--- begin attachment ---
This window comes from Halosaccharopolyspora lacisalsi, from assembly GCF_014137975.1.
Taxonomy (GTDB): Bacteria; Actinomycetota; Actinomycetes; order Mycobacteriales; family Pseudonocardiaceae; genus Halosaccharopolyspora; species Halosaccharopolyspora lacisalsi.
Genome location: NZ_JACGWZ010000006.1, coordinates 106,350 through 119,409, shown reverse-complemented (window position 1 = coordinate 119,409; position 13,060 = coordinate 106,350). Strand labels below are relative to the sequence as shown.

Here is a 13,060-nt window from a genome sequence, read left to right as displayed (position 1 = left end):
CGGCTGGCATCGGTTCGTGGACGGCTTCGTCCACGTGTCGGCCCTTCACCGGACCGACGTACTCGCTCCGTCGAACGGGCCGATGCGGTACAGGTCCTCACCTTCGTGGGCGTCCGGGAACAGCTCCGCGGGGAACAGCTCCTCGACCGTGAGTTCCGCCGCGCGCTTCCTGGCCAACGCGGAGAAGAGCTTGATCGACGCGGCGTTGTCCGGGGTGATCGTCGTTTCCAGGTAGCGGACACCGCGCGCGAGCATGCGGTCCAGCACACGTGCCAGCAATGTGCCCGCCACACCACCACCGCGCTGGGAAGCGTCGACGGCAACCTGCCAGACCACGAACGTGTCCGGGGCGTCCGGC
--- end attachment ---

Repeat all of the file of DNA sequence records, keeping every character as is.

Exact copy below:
This window comes from Halosaccharopolyspora lacisalsi, from assembly GCF_014137975.1.
Taxonomy (GTDB): Bacteria; Actinomycetota; Actinomycetes; order Mycobacteriales; family Pseudonocardiaceae; genus Halosaccharopolyspora; species Halosaccharopolyspora lacisalsi.
Genome location: NZ_JACGWZ010000006.1, coordinates 106,350 through 119,409, shown reverse-complemented (window position 1 = coordinate 119,409; position 13,060 = coordinate 106,350). Strand labels below are relative to the sequence as shown.

Here is a 13,060-nt window from a genome sequence, read left to right as displayed (position 1 = left end):
CGGCTGGCATCGGTTCGTGGACGGCTTCGTCCACGTGTCGGCCCTTCACCGGACCGACGTACTCGCTCCGTCGAACGGGCCGATGCGGTACAGGTCCTCACCTTCGTGGGCGTCCGGGAACAGCTCCGCGGGGAACAGCTCCTCGACCGTGAGTTCCGCCGCGCGCTTCCTGGCCAACGCGGAGAAGAGCTTGATCGACGCGGCGTTGTCCGGGGTGATCGTCGTTTCCAGGTAGCGGACACCGCGCGCGAGCATGCGGTCCAGCACACGTGCCAGCAATGTGCCCGCCACACCACCACCGCGCTGGGAAGCGTCGACGGCAACCTGCCAGACCACGAACGTGTCCGGGGCGTCCGGC